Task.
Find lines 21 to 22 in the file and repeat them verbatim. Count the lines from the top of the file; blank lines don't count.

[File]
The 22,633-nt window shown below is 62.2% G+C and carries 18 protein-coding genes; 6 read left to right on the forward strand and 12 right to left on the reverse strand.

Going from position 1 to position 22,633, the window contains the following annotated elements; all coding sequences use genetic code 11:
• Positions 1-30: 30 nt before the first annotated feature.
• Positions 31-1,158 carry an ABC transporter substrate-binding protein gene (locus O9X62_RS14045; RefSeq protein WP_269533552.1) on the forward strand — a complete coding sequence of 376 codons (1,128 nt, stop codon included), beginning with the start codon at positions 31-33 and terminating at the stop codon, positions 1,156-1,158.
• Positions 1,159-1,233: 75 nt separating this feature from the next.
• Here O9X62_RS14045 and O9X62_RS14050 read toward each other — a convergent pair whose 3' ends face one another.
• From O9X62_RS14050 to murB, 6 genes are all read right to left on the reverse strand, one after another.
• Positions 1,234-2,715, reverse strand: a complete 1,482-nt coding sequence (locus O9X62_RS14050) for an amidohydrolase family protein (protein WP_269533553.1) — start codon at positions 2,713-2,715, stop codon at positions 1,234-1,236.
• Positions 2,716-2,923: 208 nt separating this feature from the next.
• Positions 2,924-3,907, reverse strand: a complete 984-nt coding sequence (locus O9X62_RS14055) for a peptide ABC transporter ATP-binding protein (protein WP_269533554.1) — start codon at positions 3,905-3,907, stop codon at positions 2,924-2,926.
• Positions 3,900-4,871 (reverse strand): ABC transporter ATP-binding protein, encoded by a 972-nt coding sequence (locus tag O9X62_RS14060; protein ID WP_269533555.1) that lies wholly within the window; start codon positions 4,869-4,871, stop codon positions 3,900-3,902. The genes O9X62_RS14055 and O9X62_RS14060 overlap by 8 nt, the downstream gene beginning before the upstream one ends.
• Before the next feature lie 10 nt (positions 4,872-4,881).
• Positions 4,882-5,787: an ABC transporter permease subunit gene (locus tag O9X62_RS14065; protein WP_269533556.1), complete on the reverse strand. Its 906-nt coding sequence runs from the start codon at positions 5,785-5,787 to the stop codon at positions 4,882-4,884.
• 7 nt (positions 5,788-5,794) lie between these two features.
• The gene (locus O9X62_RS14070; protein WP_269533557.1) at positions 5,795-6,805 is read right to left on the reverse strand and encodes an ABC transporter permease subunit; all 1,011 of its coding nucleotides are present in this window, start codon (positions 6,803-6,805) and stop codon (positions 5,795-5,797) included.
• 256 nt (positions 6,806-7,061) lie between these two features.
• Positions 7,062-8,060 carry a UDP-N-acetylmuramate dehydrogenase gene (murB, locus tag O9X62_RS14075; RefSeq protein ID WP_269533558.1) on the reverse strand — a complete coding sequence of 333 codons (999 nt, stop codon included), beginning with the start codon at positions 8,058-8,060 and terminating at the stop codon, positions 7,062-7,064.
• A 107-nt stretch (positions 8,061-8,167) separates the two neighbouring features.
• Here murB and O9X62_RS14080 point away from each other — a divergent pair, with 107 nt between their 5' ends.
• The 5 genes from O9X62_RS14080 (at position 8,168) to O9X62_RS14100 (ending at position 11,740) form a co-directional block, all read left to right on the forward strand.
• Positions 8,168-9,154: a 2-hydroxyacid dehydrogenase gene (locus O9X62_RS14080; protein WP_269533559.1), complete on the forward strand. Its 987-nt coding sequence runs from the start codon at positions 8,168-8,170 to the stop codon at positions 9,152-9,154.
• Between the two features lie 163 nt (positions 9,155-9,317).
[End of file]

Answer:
• Positions 8,168-9,154: a 2-hydroxyacid dehydrogenase gene (locus O9X62_RS14080; protein WP_269533559.1), complete on the forward strand. Its 987-nt coding sequence runs from the start codon at positions 8,168-8,170 to the stop codon at positions 9,152-9,154.
• Between the two features lie 163 nt (positions 9,155-9,317).